Favorite Film — Cover Girl (1944)

1. Tyrone Power

3

Somehow for me writing about Tyrone Power is the toughest part of making this list. On one hand I feel that my adoration for Ty goes beyond words, but on the other there’s so much that I could say about him that I could probably fill a book. He’s yet another star on this list that I’ve had a passion for for many, many years, ever since I first saw him in Marie Antoinette (1938). He was the epitome of a Casanova, and the amourous dialogue that he delivered to Norma Shearer in the film was the best that I had ever seen. In just under three hours he swept both of us off our feet, and after that I dove straight into the rabbit hole, immersing myself in facts about him and his life and watching as many of his films as I could get my hands on. Over the years, I’ve practically become a historian of Tyrone Power, and I wouldn’t have it any other way. I consider him to have two eras in film: the light-hearted romantic movies that he made when he started out as a young matinee idol, and the rugged aventure films he made after returning from his service in World War Two that offered him more challenging parts and scripts. Ty himself preferred the latter, but I simply can’t resist how downright beautiful and charming he appears in films like Love is News (1937) and Thin Ice (1937). Like Flynn, he had a bit of a rebellious streak that makes me even more devoted to him. He loved to play practical jokes on his friends and costars, and was considered one of the funniest men in Tinseltown who wasn’t a professional comedian. Underneath the fun and games, however, was a complicated actor who struggled to break away from his romantic leading man image and be taken seriously in pictures. He even went as far as to say that he wished that he could have been in a car accident bad enough to ruin his looks and lead him to take on character actor roles that would allow him to rely on his talent. His biggest dramatic success came late in his life with Witness for the Prosecution (1957), too late to save himself from the ill health that he brought upon himself. His magnificent performances have been unfortunately consigned to oblivion for the most part, and I think that it’s a crying shame. The title that history has given Ty, “The Forgotten Idol”, may be true for many today, but he means so much to me that I won’t be able to forget him for as long as I live.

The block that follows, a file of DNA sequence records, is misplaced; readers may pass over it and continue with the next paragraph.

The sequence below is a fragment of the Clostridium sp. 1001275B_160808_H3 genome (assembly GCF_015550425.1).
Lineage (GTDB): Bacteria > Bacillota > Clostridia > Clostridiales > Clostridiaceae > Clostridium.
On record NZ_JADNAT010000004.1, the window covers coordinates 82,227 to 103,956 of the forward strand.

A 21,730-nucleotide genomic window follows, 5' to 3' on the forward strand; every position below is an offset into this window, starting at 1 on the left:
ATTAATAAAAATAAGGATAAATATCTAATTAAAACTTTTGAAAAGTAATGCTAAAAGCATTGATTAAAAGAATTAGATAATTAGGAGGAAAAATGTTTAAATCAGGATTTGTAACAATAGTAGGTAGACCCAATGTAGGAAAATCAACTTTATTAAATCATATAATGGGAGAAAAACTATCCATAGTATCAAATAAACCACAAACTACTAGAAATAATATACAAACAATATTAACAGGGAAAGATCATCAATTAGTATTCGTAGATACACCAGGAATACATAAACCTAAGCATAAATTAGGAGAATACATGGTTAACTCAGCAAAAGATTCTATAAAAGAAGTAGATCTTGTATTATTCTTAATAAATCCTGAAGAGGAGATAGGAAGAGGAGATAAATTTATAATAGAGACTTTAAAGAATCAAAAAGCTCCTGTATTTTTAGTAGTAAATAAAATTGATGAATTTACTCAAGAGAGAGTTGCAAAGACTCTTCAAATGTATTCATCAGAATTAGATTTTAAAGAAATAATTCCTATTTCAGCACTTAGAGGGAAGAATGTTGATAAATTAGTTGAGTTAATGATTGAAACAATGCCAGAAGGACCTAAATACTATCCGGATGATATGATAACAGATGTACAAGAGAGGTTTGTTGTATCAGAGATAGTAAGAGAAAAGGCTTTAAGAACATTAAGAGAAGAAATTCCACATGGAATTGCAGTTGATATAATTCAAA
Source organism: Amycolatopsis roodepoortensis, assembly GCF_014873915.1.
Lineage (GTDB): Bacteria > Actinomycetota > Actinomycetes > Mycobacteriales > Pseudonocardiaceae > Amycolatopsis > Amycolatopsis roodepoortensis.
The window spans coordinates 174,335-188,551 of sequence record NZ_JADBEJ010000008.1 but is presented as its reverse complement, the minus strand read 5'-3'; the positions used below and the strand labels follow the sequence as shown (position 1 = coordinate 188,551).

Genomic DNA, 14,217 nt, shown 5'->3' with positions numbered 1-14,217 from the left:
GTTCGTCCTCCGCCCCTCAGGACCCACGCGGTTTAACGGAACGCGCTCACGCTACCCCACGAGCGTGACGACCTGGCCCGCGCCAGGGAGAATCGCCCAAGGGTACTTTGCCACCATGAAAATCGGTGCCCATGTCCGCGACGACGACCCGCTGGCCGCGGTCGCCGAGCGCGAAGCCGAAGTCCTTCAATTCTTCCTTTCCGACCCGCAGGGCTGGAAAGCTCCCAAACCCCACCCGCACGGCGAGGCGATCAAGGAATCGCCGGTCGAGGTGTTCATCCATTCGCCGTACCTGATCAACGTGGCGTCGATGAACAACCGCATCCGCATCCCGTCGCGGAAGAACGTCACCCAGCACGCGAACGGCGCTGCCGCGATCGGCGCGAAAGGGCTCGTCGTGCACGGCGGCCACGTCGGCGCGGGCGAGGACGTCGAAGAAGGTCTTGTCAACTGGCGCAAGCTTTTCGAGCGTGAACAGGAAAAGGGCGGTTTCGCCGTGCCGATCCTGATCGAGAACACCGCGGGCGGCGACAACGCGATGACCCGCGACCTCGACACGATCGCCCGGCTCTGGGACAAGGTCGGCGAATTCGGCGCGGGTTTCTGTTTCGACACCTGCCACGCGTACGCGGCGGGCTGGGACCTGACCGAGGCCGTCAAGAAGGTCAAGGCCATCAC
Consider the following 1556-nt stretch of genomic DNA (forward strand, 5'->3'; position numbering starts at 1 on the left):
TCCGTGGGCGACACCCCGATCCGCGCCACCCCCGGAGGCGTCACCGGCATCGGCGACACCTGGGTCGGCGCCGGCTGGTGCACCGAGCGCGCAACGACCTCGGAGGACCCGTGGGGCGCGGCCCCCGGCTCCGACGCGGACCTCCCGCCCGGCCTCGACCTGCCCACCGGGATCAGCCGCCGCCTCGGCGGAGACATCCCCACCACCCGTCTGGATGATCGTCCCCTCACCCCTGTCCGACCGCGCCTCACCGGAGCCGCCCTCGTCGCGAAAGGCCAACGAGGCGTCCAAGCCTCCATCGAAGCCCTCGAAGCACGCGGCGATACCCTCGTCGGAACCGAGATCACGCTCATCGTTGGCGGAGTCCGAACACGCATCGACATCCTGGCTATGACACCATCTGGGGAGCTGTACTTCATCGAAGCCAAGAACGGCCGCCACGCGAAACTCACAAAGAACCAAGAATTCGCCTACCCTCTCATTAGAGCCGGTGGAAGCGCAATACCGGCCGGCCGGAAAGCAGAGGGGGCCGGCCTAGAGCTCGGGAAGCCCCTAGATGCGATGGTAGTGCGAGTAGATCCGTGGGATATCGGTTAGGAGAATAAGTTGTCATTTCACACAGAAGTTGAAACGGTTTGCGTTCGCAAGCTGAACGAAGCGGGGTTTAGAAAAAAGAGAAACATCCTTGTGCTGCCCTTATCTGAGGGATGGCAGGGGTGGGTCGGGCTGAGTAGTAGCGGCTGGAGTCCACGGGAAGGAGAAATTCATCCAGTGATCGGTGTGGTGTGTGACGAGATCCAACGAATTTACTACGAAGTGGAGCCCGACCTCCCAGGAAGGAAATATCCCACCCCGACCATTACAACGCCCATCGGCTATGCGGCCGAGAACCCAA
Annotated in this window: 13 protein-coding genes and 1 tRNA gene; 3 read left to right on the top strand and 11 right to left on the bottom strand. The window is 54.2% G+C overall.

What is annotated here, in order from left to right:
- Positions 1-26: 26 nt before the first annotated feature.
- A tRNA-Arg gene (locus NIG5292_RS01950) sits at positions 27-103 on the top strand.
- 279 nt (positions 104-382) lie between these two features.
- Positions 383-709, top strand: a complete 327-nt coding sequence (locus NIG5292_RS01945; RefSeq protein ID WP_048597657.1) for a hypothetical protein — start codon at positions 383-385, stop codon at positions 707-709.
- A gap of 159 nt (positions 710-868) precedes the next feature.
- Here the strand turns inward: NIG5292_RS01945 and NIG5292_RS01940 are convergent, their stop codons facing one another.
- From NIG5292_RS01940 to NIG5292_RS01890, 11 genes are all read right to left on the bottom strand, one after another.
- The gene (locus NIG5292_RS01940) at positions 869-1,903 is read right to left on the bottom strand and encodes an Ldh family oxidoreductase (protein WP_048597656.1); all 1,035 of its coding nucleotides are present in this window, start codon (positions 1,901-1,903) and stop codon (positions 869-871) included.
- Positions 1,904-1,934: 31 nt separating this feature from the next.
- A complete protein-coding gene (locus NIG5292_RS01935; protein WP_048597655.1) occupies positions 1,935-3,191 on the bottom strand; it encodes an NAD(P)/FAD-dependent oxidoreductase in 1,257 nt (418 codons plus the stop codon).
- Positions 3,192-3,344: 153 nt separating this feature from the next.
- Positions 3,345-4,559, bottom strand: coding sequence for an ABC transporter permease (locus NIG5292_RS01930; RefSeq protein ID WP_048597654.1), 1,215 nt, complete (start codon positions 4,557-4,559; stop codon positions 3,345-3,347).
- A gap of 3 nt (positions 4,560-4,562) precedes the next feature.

Favorite Film — Love is News (1937)

 

 

 

 

The Franchot Tone Blogathon: Phantom Lady (1944)

62

Hi, everyone! I’m so happy to be back with what will likely be my last post for the month. Today I’ll be celebrating one of the most underrated actors in classic film, Franchot Tone! As always, I’d like to start off by thanking the gracious host of this blogathon, Finding Franchot, for dedicating an entire blog to celebrating such an iconic person and giving us all something really great to write about. I wish your first blogathon all the success possible, and I hope that it could become an annual one in the future! Without further ado, on with the post!

58
An original theatrical poster for Phantom Lady (1944).